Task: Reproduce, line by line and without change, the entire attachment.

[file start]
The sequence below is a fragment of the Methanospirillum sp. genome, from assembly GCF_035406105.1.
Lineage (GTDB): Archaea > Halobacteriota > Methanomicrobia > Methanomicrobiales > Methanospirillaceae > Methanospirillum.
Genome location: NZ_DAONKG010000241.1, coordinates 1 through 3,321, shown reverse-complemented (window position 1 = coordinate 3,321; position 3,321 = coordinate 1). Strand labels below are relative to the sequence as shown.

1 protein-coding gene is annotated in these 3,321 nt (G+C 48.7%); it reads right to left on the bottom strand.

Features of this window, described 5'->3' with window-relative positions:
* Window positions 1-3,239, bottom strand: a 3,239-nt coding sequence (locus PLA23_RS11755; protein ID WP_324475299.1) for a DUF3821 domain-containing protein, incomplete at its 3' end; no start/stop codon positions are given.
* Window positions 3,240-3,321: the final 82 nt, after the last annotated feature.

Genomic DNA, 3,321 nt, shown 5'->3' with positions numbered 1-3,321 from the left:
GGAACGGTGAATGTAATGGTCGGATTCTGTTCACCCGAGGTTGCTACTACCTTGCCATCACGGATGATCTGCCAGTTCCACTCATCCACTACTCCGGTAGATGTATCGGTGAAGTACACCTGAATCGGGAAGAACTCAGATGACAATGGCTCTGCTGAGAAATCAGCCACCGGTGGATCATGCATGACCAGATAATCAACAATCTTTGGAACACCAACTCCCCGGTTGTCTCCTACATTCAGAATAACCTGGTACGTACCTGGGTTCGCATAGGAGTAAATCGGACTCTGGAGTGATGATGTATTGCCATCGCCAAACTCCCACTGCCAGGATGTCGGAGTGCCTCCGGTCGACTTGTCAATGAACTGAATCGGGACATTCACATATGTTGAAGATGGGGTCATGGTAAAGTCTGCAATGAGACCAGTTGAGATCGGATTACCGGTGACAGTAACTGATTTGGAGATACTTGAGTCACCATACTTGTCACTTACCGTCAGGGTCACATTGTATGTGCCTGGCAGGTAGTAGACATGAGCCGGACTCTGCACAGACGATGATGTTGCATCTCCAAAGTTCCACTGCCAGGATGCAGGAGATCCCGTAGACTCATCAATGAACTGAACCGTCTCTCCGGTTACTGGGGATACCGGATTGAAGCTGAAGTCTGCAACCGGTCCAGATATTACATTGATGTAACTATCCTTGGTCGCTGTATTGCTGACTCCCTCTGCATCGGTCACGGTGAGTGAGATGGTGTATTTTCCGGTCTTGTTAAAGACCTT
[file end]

The sequence below is a fragment of the Methanospirillum sp. genome, from assembly GCF_035406105.1.
Lineage (GTDB): Archaea > Halobacteriota > Methanomicrobia > Methanomicrobiales > Methanospirillaceae > Methanospirillum.
Genome location: NZ_DAONKG010000241.1, coordinates 1 through 3,321, shown reverse-complemented (window position 1 = coordinate 3,321; position 3,321 = coordinate 1). Strand labels below are relative to the sequence as shown.

1 protein-coding gene is annotated in these 3,321 nt (G+C 48.7%); it reads right to left on the bottom strand.

Features of this window, described 5'->3' with window-relative positions:
* Window positions 1-3,239, bottom strand: a 3,239-nt coding sequence (locus PLA23_RS11755; protein ID WP_324475299.1) for a DUF3821 domain-containing protein, incomplete at its 3' end; no start/stop codon positions are given.
* Window positions 3,240-3,321: the final 82 nt, after the last annotated feature.

Genomic DNA, 3,321 nt, shown 5'->3' with positions numbered 1-3,321 from the left:
GGAACGGTGAATGTAATGGTCGGATTCTGTTCACCCGAGGTTGCTACTACCTTGCCATCACGGATGATCTGCCAGTTCCACTCATCCACTACTCCGGTAGATGTATCGGTGAAGTACACCTGAATCGGGAAGAACTCAGATGACAATGGCTCTGCTGAGAAATCAGCCACCGGTGGATCATGCATGACCAGATAATCAACAATCTTTGGAACACCAACTCCCCGGTTGTCTCCTACATTCAGAATAACCTGGTACGTACCTGGGTTCGCATAGGAGTAAATCGGACTCTGGAGTGATGATGTATTGCCATCGCCAAACTCCCACTGCCAGGATGTCGGAGTGCCTCCGGTCGACTTGTCAATGAACTGAATCGGGACATTCACATATGTTGAAGATGGGGTCATGGTAAAGTCTGCAATGAGACCAGTTGAGATCGGATTACCGGTGACAGTAACTGATTTGGAGATACTTGAGTCACCATACTTGTCACTTACCGTCAGGGTCACATTGTATGTGCCTGGCAGGTAGTAGACATGAGCCGGACTCTGCACAGACGATGATGTTGCATCTCCAAAGTTCCACTGCCAGGATGCAGGAGATCCCGTAGACTCATCAATGAACTGAACCGTCTCTCCGGTTACTGGGGATACCGGATTGAAGCTGAAGTCTGCAACCGGTCCAGATATTACATTGATGTAACTATCCTTGGTCGCTGTATTGCTGACTCCCTCTGCATCGGTCACGGTGAGTGAGATGGTGTATTTTCCGGTCTTGTTAAAGACCTT